But, say we don’t want to mingle NSG’s and Firewall Appliances? Advantage nr2: VNET/Subnets use a single backend router system from Azure and as such, we don’t have to specify a router IP for each subnet, but the route destination can be anywhere in the same VNET (or even outside).

With the virtualized networks, we can control the routes in every subnet. These routes can also point to a single IP in another subnet. In the picture above, that would be the iLB in Subnet-D which load-balances the two firewalls. As S1 initiates traffic (green), it will be load balanced to for example FW-1. FW-1 will then connect to S2 (still green). S2 will send the response traffic to the IP of S1 (as we are not using NAT) and because of the route tables, S2 uses the same iLB IP as it’s gateway. The iLB will be able to match the traffic to the initial session and therefore will always point this traffic back to FW-1, which then sends it to S1, establishing a synchronous traffic flow.

For this to work though, the FW needs to have a route table (internally) pointing subnet-B and subnet-C to it’s default subnet GW (the first logically available IP in the subnet range).

Reverse Proxy services

Let’s say now we want to deploy a KEMP, F5, Netscaler or other reverse proxy service. “Normally” this would be behind the FW, but you can also put it “in-line” with the FW and actually route the traffic through the FW. The advantage of this is that the reverse proxy service would “see” the original IP of the connecting client:

For this, the route tables on Subnet-E need to point Subnet-B and Subnet-C through the internal load balancer. Obviously, you could also remove the FW all together in this network flow and point from revProxy straight to Subnet-B/C servers.

In this scenario you will need to setup SNAT on the revProxy’s as well to avoid return traffic to flow through (and denied by) the FW’s to Subnet-A.


Bringing us to Virtual Network Gateways / ER Gateways. Due to the BGP/HA available services in Azure Virtual Network Gateways, most architects keep these for other connections. This means that the routing table now needs to accommodate these subnets too. While there is not a big difference to subnet-B/C connectivity, there is now the return traffic, completing the picture:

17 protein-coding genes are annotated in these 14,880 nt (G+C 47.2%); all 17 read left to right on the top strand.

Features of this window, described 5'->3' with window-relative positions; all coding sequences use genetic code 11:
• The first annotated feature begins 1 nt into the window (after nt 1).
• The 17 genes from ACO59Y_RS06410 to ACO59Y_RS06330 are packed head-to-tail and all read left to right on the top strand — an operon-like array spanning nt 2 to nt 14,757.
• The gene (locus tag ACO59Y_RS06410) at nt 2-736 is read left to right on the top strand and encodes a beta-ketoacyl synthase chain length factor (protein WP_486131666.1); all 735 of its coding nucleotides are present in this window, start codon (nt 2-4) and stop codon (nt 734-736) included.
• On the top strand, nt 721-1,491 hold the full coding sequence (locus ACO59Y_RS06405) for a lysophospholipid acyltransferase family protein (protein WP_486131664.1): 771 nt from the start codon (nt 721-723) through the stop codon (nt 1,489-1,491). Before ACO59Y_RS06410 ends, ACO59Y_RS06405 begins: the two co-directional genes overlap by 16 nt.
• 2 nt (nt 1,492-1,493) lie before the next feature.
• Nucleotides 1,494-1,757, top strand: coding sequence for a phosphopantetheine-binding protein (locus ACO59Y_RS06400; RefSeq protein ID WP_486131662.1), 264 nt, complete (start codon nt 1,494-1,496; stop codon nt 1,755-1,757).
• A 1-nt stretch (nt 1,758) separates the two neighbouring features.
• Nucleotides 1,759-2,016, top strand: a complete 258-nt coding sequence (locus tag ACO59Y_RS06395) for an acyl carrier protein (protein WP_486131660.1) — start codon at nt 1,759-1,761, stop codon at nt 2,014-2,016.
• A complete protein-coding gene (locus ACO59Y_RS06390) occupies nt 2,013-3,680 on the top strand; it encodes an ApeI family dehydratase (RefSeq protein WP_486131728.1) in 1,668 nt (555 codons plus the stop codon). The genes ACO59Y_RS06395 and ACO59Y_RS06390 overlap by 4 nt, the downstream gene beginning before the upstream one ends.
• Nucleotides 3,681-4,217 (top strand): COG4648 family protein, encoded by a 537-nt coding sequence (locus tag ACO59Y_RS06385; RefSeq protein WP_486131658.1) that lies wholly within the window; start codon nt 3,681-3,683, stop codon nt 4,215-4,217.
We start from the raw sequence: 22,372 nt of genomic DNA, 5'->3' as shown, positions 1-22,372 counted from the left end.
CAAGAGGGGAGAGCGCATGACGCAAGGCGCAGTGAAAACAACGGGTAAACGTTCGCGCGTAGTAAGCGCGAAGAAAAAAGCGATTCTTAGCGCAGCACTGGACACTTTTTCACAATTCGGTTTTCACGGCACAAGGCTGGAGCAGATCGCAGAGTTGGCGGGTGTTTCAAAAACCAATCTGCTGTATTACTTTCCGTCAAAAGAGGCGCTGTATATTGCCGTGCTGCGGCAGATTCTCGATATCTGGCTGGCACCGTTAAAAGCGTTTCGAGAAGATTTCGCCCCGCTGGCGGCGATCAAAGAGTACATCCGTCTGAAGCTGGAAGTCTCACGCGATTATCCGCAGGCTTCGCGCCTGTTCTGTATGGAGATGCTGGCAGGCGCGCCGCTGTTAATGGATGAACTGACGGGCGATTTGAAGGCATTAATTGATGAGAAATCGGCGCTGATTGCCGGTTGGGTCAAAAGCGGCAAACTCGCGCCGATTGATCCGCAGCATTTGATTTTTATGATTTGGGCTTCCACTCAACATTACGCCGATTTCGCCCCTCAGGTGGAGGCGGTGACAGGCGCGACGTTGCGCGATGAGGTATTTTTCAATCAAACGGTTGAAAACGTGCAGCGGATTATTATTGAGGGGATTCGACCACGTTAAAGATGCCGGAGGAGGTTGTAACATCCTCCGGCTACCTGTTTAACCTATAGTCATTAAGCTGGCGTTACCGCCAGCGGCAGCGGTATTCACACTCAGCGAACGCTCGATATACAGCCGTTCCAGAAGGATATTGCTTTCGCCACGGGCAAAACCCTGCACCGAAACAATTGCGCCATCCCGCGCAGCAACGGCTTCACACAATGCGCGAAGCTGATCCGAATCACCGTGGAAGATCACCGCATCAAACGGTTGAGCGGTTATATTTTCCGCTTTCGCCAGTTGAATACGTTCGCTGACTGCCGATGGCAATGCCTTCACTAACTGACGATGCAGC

In this architecture, traffic hitting the FW from for example Subnet-B to Subnet-X would be sent to the iLB which sends it to either firewall. The internal route inside the FW will send the traffic back to the SubnetGW (first available IP in subnet-D). You don’t have to send the traffic straight to the Gateway appliance itself, as another route on Subnet-D will have a route for Subnet-X pointing it to the “Virtual Network Gateway”. Azure Networking will take of the actual routing.

Return traffic coming from Subnet-X will be forwarded to the iLB in Subnet-D as the GatewaySubnet will also have a custom route pointing Subnet-B-C to the iLB. Note that Subnet-D is not via the iLB. This will be treated as “regular” inter VNET routing.

While not in the drawing, it would make sense for Subnet-B/C/D/Gateway to also include a route for Subnet-A pointing it to the iLB. This to avoid the “regular” VNET routing to bypass the FW’s. This as Subnet-A is “just another subnet in the VNET” according to the Azure networking stack. It will not treat Subnet-A different although you treat it is DMZ/Internet/etc.


In short, the way you treat firewalls in your on-premises networks, with as many interfaces (virtual or physical) is not the same as you would in Azure. You still can, but there are better ways to ensure you can minimize fail-over downtime, have Active-Active implementations and “clean” routing tables.


Tagged , ,